“Media Literacy: A Definition and More.” Media Literacy: A Definition and More | Center for Media Literacy,

Tweet That, Hurricane Harvey

The Theory of Uses and Gratification examines why people use certain media, and the personal needs one fulfills when viewing media. When it comes to news, most people turn to social media like Twitter and Facebook; but what makes them interested in those posts? Why do people turn to twitter and Facebook to ask for help in times of destress? On one end, people are either interested in this news or they are just curious as to what is happening. On the other end those affected by what is going on are looking to media to aid them in times of destress. Both sides know why they are on those social media websites, which is to satisfy their own personal purposes.

Hurricane Harvey devastated my home town of Houston, Texas. While I was here in Provo, Utah 1200 miles away from home all I had were social media posts showing the catastrophic events taking part in Houston. So many homes and businesses were destroyed, not to mention the thousands of lives that were lost. There was however, during this troubling time, a light at the end of the tunnel. As you sifted through the upsetting pictures and videos on twitter there would be occasional tweets asking for help at a specific location and within seconds there were countless replies of citizens willing to come to the rescue. Neighbors were heading out on their boats to rescue people from their homes or cars. This disastrous time brought our socially-torn country together. Few weeks before there were equal rights demonstrations and threats of bombing from outside countries. And yet once Harvey hit that all virtually disappeared from social media. Local businesses started giving a portion of their profits to Harvey relief efforts, and celebrities were pledging hundreds of thousands of dollars to help those affected. All of these relief efforts were advertised on social media. JJ Watt through requesting donations on various social media sites raised 37 Million dollars.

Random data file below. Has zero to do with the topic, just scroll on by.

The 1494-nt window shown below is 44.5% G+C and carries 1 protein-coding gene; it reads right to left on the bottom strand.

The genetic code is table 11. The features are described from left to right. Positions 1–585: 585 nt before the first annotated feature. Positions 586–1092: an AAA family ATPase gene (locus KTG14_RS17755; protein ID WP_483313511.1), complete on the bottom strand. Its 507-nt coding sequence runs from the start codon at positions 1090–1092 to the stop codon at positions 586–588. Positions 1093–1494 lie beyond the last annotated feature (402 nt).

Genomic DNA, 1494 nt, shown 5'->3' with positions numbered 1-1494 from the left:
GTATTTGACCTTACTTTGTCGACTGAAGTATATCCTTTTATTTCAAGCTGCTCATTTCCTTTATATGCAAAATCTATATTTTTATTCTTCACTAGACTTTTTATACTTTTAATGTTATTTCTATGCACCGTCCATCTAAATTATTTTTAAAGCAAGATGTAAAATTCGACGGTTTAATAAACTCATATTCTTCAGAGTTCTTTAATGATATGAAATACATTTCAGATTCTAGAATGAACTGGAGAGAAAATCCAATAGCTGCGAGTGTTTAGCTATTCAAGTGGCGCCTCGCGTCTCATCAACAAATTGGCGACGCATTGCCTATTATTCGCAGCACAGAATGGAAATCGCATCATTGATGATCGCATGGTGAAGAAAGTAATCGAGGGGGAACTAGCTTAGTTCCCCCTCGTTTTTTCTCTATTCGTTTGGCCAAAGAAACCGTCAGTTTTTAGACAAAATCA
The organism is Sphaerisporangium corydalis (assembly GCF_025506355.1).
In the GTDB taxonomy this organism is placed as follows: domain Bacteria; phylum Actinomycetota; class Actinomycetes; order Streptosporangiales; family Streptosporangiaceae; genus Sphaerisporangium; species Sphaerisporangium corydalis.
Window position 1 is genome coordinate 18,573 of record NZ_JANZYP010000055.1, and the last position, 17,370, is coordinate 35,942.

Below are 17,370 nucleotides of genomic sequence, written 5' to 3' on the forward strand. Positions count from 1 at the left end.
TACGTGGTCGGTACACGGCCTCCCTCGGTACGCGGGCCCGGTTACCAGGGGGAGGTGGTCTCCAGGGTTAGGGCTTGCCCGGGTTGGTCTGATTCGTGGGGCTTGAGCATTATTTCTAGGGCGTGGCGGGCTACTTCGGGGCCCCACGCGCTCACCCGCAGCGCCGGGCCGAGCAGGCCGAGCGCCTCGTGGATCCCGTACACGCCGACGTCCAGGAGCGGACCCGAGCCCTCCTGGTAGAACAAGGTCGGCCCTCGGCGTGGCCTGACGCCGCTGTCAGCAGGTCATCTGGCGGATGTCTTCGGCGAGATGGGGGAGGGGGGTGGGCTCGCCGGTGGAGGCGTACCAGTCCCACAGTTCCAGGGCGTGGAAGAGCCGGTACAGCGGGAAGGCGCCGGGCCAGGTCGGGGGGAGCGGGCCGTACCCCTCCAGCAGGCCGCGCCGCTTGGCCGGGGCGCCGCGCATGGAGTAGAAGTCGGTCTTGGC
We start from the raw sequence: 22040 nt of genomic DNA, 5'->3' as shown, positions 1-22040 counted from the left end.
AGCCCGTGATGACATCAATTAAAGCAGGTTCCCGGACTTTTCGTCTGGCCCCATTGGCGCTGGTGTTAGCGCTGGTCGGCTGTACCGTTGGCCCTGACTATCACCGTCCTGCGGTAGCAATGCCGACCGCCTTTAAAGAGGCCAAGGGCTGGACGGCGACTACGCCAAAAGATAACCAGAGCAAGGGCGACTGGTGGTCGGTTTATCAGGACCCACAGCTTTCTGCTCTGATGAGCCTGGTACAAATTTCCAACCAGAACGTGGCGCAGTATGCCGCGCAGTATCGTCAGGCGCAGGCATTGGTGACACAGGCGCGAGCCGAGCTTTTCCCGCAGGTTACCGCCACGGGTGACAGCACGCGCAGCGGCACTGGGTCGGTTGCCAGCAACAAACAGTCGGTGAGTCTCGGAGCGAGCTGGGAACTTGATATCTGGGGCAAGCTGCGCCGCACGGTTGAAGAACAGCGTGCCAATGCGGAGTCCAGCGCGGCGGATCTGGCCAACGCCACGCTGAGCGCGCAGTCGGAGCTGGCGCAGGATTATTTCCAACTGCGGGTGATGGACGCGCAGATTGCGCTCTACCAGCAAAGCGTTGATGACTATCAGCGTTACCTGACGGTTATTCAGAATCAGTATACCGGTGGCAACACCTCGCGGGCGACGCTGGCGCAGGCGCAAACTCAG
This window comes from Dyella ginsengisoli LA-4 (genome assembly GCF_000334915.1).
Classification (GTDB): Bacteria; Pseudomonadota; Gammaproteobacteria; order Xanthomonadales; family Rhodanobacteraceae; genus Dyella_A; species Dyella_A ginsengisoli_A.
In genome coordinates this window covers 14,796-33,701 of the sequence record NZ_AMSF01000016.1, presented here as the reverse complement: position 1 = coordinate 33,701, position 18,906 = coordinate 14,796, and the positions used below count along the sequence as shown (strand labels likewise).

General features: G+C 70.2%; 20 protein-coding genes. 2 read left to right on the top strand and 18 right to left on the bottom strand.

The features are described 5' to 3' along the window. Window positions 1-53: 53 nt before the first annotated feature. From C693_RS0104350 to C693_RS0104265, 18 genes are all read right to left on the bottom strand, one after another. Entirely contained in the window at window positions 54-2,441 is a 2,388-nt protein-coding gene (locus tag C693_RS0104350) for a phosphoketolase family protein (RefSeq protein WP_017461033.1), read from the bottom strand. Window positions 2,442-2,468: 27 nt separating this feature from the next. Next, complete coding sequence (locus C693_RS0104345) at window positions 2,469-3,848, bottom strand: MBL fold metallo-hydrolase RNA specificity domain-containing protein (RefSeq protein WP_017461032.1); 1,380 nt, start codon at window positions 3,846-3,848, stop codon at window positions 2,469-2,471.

The video I’ve attached is meant to not only attract empathy, but also demonstrate how a community can come together. What would drive someone to watch this video or go as far as to retweet it? For me, it was for closure. I had seen my home ripped apart so my attachment to the video came from seeing the efforts to rebuild. I’m sure a lot of people had the same feelings; though on the contrary, there were also those who watched it just because they were curious, or maybe they didn’t care about they video at all they were just killing  time on their phone. Everyone has different reasons for viewing media, and each person reacts differently to it; therefore, media always fulfills a personal need.

I assume that the user who made the video  was trying to invoke sympathy from those far away who did not feel the destructive power of Harvey. This ties into the Theory of Encoding and Decoding. Those who live in Houston or have family in Houston will decode the video differently than those who have no relation. The user had a purposeful message to convey, but how each viewer decodes it depends on their relevance to the situation.  

Both the Uses and Gratification theory and the Encoding and Decoding Theory examine why people view the media the way they do, and how their purpose in viewing determines how they interpret it. Hurricane Harvey trended on social media the first day it struck, instantly affecting the lives of most everyone with a computer or smart phone. Though they were all viewing the same media, everyone had their own reasons for being on those sites and had different reactions to the images and news they witnessed. It’s because people viewed the media surrounding the storm that so many lives were saved.  Tweet that, Hurricane Harvey.